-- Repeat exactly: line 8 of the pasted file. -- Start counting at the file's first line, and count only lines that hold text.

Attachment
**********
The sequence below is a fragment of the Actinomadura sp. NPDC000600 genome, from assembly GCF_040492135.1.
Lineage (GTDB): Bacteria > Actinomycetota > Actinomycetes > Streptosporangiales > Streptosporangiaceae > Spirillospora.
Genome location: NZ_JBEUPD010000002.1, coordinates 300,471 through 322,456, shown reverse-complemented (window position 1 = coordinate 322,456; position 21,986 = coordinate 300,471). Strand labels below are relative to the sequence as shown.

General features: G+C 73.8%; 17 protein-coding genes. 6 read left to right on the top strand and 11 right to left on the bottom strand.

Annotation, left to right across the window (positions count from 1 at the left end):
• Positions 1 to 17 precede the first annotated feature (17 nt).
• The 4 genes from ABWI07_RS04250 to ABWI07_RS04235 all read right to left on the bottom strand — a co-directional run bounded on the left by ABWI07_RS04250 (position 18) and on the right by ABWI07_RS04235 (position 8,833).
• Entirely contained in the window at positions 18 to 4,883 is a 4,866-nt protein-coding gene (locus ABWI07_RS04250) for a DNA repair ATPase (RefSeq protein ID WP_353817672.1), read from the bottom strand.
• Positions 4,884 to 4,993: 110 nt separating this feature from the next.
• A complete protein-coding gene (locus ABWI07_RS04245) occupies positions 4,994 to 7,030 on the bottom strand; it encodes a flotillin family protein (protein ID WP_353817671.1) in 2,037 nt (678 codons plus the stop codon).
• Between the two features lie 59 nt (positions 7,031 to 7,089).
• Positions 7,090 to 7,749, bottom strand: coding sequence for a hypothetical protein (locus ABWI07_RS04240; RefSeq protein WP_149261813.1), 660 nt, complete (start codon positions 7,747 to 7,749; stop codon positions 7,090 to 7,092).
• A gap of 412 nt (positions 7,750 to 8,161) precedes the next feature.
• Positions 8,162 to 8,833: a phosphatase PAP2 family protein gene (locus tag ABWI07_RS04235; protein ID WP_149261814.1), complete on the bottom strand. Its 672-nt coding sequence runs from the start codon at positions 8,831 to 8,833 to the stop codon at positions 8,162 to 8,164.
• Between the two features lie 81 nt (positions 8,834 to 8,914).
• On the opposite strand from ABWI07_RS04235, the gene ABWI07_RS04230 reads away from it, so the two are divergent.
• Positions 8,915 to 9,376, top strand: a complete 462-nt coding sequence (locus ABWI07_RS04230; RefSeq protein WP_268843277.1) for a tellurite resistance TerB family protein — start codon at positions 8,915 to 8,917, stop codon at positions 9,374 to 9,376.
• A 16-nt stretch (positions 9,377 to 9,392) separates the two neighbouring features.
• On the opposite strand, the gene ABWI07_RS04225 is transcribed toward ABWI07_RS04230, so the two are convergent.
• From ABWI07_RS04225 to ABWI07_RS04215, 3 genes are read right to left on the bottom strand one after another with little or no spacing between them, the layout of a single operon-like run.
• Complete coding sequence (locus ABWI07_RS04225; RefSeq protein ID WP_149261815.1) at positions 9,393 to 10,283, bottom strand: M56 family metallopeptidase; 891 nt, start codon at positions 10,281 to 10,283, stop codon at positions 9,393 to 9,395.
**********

• Entirely contained in the window at positions 18 to 4,883 is a 4,866-nt protein-coding gene (locus ABWI07_RS04250) for a DNA repair ATPase (RefSeq protein ID WP_353817672.1), read from the bottom strand.